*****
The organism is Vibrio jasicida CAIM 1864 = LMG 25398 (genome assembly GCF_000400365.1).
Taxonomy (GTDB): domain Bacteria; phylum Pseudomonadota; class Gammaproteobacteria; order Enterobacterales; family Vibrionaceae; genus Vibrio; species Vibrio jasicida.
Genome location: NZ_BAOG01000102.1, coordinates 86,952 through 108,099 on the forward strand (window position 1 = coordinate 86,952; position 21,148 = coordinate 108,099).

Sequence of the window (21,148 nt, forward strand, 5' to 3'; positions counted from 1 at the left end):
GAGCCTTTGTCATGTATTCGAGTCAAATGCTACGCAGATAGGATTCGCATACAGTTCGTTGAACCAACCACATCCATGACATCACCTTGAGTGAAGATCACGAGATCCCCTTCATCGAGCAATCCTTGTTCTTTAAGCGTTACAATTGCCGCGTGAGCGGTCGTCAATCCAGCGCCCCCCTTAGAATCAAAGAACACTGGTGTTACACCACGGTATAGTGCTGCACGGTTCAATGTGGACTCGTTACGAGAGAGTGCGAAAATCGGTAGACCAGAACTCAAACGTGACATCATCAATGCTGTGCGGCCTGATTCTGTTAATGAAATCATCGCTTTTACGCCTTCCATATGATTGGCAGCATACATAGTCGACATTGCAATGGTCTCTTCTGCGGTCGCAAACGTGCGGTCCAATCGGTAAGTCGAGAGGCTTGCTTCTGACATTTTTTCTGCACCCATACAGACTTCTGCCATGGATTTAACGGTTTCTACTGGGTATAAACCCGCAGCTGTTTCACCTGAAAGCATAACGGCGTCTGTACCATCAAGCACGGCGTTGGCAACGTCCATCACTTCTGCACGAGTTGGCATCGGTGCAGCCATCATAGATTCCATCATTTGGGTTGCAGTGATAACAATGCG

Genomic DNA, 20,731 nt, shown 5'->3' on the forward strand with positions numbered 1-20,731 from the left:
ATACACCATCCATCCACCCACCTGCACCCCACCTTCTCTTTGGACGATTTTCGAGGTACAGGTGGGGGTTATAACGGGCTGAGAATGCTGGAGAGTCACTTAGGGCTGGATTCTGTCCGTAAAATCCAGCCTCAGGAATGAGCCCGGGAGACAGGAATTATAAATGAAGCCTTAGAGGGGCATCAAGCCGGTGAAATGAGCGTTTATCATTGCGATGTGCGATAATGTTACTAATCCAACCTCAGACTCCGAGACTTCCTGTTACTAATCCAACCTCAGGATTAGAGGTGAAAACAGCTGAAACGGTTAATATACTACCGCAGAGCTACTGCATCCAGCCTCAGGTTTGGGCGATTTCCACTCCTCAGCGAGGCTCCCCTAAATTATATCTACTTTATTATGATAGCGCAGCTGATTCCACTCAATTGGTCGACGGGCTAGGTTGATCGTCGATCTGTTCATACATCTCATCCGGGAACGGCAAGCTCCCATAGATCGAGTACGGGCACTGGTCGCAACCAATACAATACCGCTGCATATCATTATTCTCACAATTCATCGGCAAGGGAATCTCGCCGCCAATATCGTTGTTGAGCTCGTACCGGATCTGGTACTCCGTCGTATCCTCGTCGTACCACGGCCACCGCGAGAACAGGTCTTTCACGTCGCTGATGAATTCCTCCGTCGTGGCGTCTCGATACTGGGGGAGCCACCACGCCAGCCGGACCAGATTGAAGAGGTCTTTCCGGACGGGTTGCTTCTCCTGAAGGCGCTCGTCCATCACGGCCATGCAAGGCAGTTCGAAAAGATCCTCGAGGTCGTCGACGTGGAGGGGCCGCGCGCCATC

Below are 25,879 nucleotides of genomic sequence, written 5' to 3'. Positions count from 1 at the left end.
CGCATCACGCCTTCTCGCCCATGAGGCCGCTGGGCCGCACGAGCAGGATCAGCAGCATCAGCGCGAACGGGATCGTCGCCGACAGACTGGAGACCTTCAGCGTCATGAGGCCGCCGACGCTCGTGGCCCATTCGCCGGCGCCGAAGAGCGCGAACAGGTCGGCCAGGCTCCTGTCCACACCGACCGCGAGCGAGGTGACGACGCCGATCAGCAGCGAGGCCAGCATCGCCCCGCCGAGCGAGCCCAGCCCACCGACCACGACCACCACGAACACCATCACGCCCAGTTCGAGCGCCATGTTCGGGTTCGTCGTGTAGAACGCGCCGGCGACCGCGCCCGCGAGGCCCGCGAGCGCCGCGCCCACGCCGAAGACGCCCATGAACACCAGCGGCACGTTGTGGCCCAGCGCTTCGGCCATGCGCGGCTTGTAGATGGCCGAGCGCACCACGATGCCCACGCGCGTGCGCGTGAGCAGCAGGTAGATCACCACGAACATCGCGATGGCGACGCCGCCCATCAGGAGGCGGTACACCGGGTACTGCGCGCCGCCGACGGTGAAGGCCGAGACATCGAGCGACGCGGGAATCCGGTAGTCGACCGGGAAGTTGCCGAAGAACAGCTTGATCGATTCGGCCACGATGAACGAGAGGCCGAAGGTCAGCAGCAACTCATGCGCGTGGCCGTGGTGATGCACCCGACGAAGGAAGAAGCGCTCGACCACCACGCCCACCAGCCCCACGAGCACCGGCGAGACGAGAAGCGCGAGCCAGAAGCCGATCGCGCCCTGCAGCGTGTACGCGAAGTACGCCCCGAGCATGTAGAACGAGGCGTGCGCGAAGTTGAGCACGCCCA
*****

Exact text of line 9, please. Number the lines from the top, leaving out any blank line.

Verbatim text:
CGCATCACGCCTTCTCGCCCATGAGGCCGCTGGGCCGCACGAGCAGGATCAGCAGCATCAGCGCGAACGGGATCGTCGCCGACAGACTGGAGACCTTCAGCGTCATGAGGCCGCCGACGCTCGTGGCCCATTCGCCGGCGCCGAAGAGCGCGAACAGGTCGGCCAGGCTCCTGTCCACACCGACCGCGAGCGAGGTGACGACGCCGATCAGCAGCGAGGCCAGCATCGCCCCGCCGAGCGAGCCCAGCCCACCGACCACGACCACCACGAACACCATCACGCCCAGTTCGAGCGCCATGTTCGGGTTCGTCGTGTAGAACGCGCCGGCGACCGCGCCCGCGAGGCCCGCGAGCGCCGCGCCCACGCCGAAGACGCCCATGAACACCAGCGGCACGTTGTGGCCCAGCGCTTCGGCCATGCGCGGCTTGTAGATGGCCGAGCGCACCACGATGCCCACGCGCGTGCGCGTGAGCAGCAGGTAGATCACCACGAACATCGCGATGGCGACGCCGCCCATCAGGAGGCGGTACACCGGGTACTGCGCGCCGCCGACGGTGAAGGCCGAGACATCGAGCGACGCGGGAATCCGGTAGTCGACCGGGAAGTTGCCGAAGAACAGCTTGATCGATTCGGCCACGATGAACGAGAGGCCGAAGGTCAGCAGCAACTCATGCGCGTGGCCGTGGTGATGCACCCGACGAAGGAAGAAGCGCTCGACCACCACGCCCACCAGCCCCACGAGCACCGGCGAGACGAGAAGCGCGAGCCAGAAGCCGATCGCGCCCTGCAGCGTGTACGCGAAGTACGCCCCGAGCATGTAGAACGAGGCGTGCGCGAAGTTGAGCACGCCCA